In light of LCD Soundsystem's farewell show selling out in record pace at the hands of scalpers who are selling the overpriced tickets online, James Murphy took the time out to air our frustrations. Luckily, the band has added four more shows in New York City the 28, 29, 30 and 31 at Terminal 5 before hitting the stage April 2 at Madison Square Garden. The tickets will go on sale this Friday and will run $40 with a two ticket limit per customer. Read Murphy's letter below.
fuck you, scalpers. terminal 5 shows added.
this here is just to say that we were more than taken aback and surprised about the speed of ticket sales for the april 2nd msg gig, as well as the effectiveness of scalper pieces of fucking shit at getting their hands on said tickets before fans could, and it’s knocked us on our asses.
no—we didn’t have a smart paperless ticketing system in place, and no—we didn’t have the pre-sale worked out very well, but this is simply because we’ve never sold anything out so quickly in our lives, and certainly never sold out anything as big as msg. i personally thought i was being bold in suggesting to our manager that we might sell it out “in 10 days”. that was my bold claim. everyone laughed at me. it’s us and liquid liquid. that’s it. we had meetings and meetings about the “other band” we needed to “fill the place”, as we were definitely considered to be nowhere near big enough (most of these bands were, like, way bigger than us, by the way).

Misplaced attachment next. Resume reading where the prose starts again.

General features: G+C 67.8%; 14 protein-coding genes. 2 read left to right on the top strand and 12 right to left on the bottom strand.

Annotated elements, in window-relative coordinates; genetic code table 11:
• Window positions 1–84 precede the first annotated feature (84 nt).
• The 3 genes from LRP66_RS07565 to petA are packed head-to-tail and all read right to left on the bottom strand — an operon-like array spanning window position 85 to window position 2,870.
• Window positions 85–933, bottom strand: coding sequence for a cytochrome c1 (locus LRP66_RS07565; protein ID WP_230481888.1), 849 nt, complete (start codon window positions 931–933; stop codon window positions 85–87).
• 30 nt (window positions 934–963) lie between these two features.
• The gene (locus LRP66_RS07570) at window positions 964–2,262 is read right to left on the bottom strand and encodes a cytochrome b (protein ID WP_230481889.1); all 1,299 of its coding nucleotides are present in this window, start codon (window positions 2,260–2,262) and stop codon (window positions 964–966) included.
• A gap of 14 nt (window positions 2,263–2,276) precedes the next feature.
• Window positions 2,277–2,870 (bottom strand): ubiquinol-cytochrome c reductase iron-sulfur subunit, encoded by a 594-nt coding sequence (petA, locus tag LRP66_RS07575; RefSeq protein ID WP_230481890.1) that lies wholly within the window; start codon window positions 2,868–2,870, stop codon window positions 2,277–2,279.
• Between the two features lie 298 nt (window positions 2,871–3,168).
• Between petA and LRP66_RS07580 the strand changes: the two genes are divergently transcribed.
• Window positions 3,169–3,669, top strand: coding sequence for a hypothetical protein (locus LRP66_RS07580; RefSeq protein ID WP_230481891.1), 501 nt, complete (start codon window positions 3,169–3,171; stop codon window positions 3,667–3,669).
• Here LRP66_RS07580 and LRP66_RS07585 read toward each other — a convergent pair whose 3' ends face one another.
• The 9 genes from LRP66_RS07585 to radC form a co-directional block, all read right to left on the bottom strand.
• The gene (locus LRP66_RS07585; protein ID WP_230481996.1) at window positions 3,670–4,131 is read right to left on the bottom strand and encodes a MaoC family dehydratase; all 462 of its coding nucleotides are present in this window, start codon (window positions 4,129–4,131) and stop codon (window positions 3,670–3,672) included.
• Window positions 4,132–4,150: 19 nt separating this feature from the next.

we didn’t sell out hollywood bowl, and that was with both hot chip and sleigh bells. there was, i repeat, no expectation of our selling this out either. my main concerns at the time were things like ticketmaster charges—how they were going to make the tickets ridiculously costly… we never dreamed some shitbags would try to get thousands for our show. it’s insane. but it happened. we all looked at each other in horror and sat there. i mean, aren’t you supposed to be psyched? your band sold out madison square garden! i live in nyc, and that’s the place. i saw the jackson’s victory tour there when i was a kid. but there it was—the shit was gone, and people—not just people, but fucking proper fans—were pissed. nancy from the band tried to buy tickets. failed. i tried. failed. our best friends—not wanting to hassle us for guestlist spots tried—failed. i bought 2 tickets to my own show for 3 times the value like an idiot to see if real tickets showed up. my family got burned. it was, to say the least, weird.